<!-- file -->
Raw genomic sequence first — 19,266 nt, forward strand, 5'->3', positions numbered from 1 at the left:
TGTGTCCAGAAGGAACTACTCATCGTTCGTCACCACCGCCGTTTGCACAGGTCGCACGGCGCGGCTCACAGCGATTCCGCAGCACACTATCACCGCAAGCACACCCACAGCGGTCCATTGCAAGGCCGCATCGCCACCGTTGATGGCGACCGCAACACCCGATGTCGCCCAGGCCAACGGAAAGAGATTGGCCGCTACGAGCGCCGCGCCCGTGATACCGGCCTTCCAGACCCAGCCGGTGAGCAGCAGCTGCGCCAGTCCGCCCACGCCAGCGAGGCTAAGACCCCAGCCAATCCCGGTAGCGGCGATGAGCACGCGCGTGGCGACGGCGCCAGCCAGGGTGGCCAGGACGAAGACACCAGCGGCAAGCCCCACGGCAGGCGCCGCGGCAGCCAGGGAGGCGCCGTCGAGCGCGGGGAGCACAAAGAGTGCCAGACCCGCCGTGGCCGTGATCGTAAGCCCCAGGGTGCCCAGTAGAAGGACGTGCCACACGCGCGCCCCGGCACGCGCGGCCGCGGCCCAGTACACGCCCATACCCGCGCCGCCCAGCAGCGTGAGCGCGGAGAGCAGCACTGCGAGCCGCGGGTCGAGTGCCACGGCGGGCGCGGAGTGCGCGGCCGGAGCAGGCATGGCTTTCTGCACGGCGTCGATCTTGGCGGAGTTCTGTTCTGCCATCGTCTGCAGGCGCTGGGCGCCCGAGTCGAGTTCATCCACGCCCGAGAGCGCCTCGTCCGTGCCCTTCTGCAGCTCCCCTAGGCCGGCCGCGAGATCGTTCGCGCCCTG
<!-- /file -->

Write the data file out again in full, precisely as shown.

Raw genomic sequence first — 19,266 nt, forward strand, 5'->3', positions numbered from 1 at the left:
TGTGTCCAGAAGGAACTACTCATCGTTCGTCACCACCGCCGTTTGCACAGGTCGCACGGCGCGGCTCACAGCGATTCCGCAGCACACTATCACCGCAAGCACACCCACAGCGGTCCATTGCAAGGCCGCATCGCCACCGTTGATGGCGACCGCAACACCCGATGTCGCCCAGGCCAACGGAAAGAGATTGGCCGCTACGAGCGCCGCGCCCGTGATACCGGCCTTCCAGACCCAGCCGGTGAGCAGCAGCTGCGCCAGTCCGCCCACGCCAGCGAGGCTAAGACCCCAGCCAATCCCGGTAGCGGCGATGAGCACGCGCGTGGCGACGGCGCCAGCCAGGGTGGCCAGGACGAAGACACCAGCGGCAAGCCCCACGGCAGGCGCCGCGGCAGCCAGGGAGGCGCCGTCGAGCGCGGGGAGCACAAAGAGTGCCAGACCCGCCGTGGCCGTGATCGTAAGCCCCAGGGTGCCCAGTAGAAGGACGTGCCACACGCGCGCCCCGGCACGCGCGGCCGCGGCCCAGTACACGCCCATACCCGCGCCGCCCAGCAGCGTGAGCGCGGAGAGCAGCACTGCGAGCCGCGGGTCGAGTGCCACGGCGGGCGCGGAGTGCGCGGCCGGAGCAGGCATGGCTTTCTGCACGGCGTCGATCTTGGCGGAGTTCTGTTCTGCCATCGTCTGCAGGCGCTGGGCGCCCGAGTCGAGTTCATCCACGCCCGAGAGCGCCTCGTCCGTGCCCTTCTGCAGCTCCCCTAGGCCGGCCGCGAGATCGTTCGCGCCCTG